Pain management approaches vary greatly. Many physicians rely on non–steroidal anti–inflammatory drugs, opioid, and neurotropic medications, or steroid injections and surgery as their main tools. [7] Because of the potential or apparent risks associated with these tools [8], non–pharmacological approaches, thought to involve minimal adverse events, have become popular. In recent years, multiple studies have explored the evidence for treating chronic low back pain; options include spinal manipulation therapy, behavioral therapy, exercise therapy, transcutaneous electrical nerve stimulation, interferential currents, low–level laser therapy, and yoga. [9] Other therapies include massage, acupuncture, and superficial heat therapy (eg, therma heat wraps, hot water bottles, heated packs filled with grain, hot towels, and electric heating pads). [10] Manual modalities such as physiotherapy, massage, chiropractic, occupational, and osteopathic therapies, including spinal manipulation and mobilization, are often used together and alone to treat chronic non–specific low back pain. [11, 12]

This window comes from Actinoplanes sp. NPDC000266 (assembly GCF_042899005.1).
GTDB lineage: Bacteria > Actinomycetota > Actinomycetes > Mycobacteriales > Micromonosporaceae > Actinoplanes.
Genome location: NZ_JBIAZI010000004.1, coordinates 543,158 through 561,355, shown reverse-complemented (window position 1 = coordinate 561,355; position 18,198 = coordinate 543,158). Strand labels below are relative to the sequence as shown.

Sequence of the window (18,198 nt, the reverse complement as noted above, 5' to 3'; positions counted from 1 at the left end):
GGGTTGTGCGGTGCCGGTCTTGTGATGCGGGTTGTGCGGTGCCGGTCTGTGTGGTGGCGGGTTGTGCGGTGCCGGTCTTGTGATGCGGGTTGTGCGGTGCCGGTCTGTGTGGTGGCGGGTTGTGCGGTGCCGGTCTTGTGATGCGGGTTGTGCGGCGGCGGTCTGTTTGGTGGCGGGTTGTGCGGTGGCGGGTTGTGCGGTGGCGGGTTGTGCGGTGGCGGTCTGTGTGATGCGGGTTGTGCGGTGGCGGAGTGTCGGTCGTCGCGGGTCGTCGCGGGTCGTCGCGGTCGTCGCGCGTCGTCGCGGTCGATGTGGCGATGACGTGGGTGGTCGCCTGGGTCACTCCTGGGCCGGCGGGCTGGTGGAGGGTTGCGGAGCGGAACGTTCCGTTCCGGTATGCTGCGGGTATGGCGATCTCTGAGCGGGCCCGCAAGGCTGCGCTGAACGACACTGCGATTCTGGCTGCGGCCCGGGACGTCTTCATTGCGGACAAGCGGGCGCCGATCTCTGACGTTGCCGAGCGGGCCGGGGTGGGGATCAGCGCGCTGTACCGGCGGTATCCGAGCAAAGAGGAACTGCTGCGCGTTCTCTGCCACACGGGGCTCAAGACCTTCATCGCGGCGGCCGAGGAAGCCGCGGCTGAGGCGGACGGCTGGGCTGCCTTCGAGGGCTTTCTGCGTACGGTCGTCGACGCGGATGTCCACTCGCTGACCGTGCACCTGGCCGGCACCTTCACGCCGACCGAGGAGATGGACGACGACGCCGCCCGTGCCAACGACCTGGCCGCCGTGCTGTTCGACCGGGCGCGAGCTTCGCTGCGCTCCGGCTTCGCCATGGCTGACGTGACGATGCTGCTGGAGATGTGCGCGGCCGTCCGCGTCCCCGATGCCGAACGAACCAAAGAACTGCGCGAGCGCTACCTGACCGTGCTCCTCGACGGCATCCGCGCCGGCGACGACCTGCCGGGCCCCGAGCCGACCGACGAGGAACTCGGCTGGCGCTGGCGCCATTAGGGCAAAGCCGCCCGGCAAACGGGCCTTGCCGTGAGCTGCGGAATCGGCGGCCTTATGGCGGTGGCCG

Several systematic reviews have focused on manual therapies such as spinal manipulation and mobilization for treating back and neck pain. [13–16] Earlier work suggested that there is little or no evidence that spinal manipulative therapy was superior to other standard treatments for chronic low back pain [17, 18]; however, recent systematic reviews suggest that spinal manipulation and mobilization are “viable” options for pain treatment. [13, 19] However, the efficacy of manipulation and mobilization may vary depending on the duration of symptoms, how the intervention is administered (eg, whether there is additional exercise or general practitioner care, at what dosages, and follow–up periods), the comparator, and types of outcomes reported. Such variability could be considered inconsistent findings; however, the overall evidence suggests that manipulation and mobilization are effective treatment modalities compared with other therapies. [13, 19]